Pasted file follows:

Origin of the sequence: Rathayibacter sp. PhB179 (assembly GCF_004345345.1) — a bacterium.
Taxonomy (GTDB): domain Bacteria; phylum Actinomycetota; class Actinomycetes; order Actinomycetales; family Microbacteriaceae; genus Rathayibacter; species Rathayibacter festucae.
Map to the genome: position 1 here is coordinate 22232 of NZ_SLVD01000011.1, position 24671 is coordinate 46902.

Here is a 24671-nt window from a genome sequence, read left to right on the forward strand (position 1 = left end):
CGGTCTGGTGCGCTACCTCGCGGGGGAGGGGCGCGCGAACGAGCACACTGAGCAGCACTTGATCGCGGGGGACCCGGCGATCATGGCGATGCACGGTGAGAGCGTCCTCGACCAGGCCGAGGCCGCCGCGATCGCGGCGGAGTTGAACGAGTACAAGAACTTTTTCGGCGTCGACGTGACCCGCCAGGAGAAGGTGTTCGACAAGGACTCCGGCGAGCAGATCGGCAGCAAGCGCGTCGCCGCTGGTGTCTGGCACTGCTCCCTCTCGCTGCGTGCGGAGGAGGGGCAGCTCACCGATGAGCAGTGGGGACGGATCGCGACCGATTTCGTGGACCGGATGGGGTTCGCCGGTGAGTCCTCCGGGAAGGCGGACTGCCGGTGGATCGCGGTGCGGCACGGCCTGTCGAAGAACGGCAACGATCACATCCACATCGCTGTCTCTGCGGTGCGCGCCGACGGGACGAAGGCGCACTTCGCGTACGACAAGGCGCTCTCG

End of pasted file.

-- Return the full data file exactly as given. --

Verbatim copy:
Origin of the sequence: Rathayibacter sp. PhB179 (assembly GCF_004345345.1) — a bacterium.
Taxonomy (GTDB): domain Bacteria; phylum Actinomycetota; class Actinomycetes; order Actinomycetales; family Microbacteriaceae; genus Rathayibacter; species Rathayibacter festucae.
Map to the genome: position 1 here is coordinate 22232 of NZ_SLVD01000011.1, position 24671 is coordinate 46902.

Here is a 24671-nt window from a genome sequence, read left to right on the forward strand (position 1 = left end):
CGGTCTGGTGCGCTACCTCGCGGGGGAGGGGCGCGCGAACGAGCACACTGAGCAGCACTTGATCGCGGGGGACCCGGCGATCATGGCGATGCACGGTGAGAGCGTCCTCGACCAGGCCGAGGCCGCCGCGATCGCGGCGGAGTTGAACGAGTACAAGAACTTTTTCGGCGTCGACGTGACCCGCCAGGAGAAGGTGTTCGACAAGGACTCCGGCGAGCAGATCGGCAGCAAGCGCGTCGCCGCTGGTGTCTGGCACTGCTCCCTCTCGCTGCGTGCGGAGGAGGGGCAGCTCACCGATGAGCAGTGGGGACGGATCGCGACCGATTTCGTGGACCGGATGGGGTTCGCCGGTGAGTCCTCCGGGAAGGCGGACTGCCGGTGGATCGCGGTGCGGCACGGCCTGTCGAAGAACGGCAACGATCACATCCACATCGCTGTCTCTGCGGTGCGCGCCGACGGGACGAAGGCGCACTTCGCGTACGACAAGGCGCTCTCG